2. A water ski scooter as recited in claim 1, further comprising a throttle control lever at the handle bars; a throttle lever at the motor; and a flexible cable connecting the levers so that the operator controls speed of the motor while grasping the handle bars.
3. A water ski scooter as recited in claim 1, wherein each of said rod assemblies comprises a rod connected pivotally at one end to a ski, a sleeve, said rod having its other end telescopically received in said sleeve, a coil spring on said rod normally holding said rod extended with respect to said sleeve, shaft disposed transversely of said body, said sleeve being rotatable on said shaft, and another rod pivotally connected at one end to the ski and rotationally connected at one end to the ski and rotationally connected at its other end to said shaft, whereby the ski is angularly rotatable with respect to said shaft and pivotable with respect to said one end of the other rod, whereby the skis assume forwardly and upwardly inclined positions when the motor is stopped to retard free floating movement of the body in water, and whereby the skis assume substantially horizontal positions when the body is driven forwardly on the water.
4. A water ski scooter as recited in claim 3, further comprising a throttle control lever at the handle bars; a throttle lever at the motor; and flexible cable connecting the levers so that the operator controls speed of the motor while grasping the handle bars.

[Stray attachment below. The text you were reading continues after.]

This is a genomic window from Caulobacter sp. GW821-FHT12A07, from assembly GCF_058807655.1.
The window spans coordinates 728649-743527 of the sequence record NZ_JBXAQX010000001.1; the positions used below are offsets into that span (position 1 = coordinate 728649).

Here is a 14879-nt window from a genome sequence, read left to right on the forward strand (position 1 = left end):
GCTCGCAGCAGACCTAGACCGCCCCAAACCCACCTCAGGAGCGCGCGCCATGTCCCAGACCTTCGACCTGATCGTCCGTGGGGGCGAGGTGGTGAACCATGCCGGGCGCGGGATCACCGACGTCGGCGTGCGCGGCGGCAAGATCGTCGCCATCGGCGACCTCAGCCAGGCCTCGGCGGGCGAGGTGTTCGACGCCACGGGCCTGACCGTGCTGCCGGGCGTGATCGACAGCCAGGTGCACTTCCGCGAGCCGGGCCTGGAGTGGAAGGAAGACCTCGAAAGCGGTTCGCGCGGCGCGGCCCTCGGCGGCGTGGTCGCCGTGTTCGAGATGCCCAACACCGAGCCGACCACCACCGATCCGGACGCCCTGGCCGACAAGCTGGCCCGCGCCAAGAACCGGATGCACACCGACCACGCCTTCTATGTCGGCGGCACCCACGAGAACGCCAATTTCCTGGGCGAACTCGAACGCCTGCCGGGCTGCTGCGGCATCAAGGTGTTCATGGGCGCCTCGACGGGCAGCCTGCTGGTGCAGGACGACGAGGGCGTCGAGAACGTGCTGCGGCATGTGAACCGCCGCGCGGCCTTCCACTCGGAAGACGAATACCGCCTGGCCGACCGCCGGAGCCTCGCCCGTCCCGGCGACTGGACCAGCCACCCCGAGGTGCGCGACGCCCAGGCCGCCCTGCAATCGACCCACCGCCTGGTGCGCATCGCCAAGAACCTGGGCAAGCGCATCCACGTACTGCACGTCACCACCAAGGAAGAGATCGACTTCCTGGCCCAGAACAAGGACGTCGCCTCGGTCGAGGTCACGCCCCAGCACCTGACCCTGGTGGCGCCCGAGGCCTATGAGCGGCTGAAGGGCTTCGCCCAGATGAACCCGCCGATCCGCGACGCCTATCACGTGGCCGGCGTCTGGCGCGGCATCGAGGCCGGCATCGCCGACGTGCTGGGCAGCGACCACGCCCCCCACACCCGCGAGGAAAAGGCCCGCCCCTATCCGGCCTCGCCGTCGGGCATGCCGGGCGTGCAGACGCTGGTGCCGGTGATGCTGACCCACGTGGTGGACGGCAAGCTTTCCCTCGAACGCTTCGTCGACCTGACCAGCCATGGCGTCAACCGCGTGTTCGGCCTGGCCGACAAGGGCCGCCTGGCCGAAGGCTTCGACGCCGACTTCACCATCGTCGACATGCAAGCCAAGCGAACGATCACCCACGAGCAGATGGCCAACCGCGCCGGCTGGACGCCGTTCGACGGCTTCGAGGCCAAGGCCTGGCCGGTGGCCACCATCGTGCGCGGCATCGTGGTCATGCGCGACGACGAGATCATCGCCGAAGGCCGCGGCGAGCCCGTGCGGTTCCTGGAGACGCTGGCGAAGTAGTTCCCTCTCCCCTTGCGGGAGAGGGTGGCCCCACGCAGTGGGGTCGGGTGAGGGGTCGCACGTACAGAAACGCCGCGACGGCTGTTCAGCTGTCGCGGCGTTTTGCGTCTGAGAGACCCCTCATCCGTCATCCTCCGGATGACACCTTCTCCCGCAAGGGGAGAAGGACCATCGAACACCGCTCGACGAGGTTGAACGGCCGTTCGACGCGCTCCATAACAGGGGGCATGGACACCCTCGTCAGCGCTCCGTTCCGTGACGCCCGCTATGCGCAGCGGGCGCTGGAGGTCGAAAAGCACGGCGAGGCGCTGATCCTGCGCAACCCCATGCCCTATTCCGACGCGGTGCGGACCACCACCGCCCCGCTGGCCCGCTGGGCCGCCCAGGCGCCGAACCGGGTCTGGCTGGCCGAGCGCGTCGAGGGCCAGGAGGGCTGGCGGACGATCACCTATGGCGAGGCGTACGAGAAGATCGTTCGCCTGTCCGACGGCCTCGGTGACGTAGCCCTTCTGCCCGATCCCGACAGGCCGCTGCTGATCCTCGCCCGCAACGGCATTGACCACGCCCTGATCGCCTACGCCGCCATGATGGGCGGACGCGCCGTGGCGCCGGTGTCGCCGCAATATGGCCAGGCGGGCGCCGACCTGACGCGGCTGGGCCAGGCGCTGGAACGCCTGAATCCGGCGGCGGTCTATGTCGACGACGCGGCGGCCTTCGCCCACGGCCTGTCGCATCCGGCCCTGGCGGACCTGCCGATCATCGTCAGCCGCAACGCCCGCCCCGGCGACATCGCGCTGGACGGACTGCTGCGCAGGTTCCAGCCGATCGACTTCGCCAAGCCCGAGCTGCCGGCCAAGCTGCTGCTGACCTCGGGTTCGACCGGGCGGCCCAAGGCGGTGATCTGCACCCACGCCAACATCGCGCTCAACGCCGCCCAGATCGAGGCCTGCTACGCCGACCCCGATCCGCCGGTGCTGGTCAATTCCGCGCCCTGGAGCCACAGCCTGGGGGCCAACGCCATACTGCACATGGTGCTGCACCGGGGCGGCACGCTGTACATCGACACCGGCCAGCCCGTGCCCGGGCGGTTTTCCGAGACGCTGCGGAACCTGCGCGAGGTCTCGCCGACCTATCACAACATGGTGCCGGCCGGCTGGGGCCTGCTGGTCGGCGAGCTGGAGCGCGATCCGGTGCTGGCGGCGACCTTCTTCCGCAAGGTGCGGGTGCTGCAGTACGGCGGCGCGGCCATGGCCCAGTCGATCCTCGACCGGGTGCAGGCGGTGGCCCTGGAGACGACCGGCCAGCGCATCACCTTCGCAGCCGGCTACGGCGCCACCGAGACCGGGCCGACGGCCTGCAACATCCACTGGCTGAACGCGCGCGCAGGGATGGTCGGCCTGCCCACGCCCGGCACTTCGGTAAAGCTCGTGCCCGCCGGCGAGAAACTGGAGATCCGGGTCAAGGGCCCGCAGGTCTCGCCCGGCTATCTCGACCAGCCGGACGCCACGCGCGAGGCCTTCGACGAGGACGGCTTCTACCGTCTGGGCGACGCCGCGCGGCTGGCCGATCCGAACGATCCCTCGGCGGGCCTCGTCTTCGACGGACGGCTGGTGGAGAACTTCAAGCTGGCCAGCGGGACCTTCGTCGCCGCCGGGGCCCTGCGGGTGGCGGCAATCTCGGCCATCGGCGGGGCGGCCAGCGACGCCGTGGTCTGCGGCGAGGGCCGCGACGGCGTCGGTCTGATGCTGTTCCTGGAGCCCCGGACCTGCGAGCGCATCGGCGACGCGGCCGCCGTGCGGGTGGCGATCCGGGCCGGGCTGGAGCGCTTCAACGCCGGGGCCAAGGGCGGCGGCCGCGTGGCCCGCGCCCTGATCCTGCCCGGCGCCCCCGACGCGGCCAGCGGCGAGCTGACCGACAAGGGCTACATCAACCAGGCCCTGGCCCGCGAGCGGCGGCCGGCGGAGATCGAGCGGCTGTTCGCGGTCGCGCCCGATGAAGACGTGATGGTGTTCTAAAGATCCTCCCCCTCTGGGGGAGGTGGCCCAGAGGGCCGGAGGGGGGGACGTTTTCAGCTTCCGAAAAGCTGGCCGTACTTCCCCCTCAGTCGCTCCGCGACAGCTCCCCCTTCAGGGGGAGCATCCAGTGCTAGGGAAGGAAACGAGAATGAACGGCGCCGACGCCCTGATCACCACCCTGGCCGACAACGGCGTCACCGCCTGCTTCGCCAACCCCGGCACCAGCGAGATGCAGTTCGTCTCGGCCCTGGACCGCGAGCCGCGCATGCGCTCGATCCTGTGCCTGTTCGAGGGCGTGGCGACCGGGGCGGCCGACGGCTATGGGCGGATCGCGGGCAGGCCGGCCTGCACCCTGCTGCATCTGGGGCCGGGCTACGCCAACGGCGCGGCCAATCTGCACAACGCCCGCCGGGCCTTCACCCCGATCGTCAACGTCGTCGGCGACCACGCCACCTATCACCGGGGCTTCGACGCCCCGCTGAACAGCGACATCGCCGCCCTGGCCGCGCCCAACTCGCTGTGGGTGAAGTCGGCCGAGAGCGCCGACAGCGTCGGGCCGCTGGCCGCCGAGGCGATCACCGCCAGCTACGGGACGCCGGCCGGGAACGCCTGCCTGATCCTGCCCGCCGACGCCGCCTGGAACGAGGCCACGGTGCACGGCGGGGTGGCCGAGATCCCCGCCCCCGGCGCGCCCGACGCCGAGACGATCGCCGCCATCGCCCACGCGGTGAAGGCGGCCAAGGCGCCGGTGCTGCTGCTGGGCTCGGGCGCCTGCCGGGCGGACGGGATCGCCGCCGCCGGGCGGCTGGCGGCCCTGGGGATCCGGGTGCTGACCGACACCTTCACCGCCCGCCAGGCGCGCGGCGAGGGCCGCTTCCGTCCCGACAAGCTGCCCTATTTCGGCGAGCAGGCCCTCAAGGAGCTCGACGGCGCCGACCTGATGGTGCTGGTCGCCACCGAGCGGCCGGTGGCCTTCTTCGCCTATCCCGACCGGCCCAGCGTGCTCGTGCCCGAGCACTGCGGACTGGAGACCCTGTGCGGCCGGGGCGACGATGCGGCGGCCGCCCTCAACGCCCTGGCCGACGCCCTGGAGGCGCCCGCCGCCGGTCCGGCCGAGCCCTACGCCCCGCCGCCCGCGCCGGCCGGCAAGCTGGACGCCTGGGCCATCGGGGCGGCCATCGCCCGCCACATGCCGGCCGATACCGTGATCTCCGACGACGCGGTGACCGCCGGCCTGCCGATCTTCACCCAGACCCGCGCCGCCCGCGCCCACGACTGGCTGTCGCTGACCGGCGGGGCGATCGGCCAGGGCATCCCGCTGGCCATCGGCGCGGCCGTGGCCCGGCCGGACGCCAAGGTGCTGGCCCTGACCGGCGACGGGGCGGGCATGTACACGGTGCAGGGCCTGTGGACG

5. A water ski scooter as recited in claim 3, wherein each ski comprises a fiat ski board with upturned front end and a vertical stabilizing fin at the underside of its rear end.
6. A water ski scooter as recited in claim 5, wherein each ski further comprises a buoyant cellular block mounted on top of the ski board, both of the rods being pivotally attached to the block.
7. A water ski scooter as recited in claim 1, further comprising fins extending laterally of opposite sides of said boot near the bottom thereof for riding on the water surface while the propeller remains immersed in water when the motor is operating.
8. A water ski scooter as recited in claim 1, further comprising another seat on said body mounted behind the first named seat for seating a passenger, and wings secured to opposite sides of the body, said wings serving to lift and stabilize the rear end of said body aerodynamically when the motor is running, said wings also serving to support the feet of the passenger while he is sitting on said other seat.
9. A Water ski scooter as recited in claim 3, wherein said sleeve and said other rod are joined to fittings on said shaft, said fittings serving as foot rests for the operator while he is seated on said seat.
10. A water ski scooter as recited in claim 1, wherein said drive means comprises a gear train and drive shaft, said drive shaft extending through said boot between the motor and propeller, said boot being hollow to exert a buoyant effect on the rear end of said body.
References Cited UNITED STATES PATENTS 11/1964 Mayer -70 3/1967 Carlson 1l570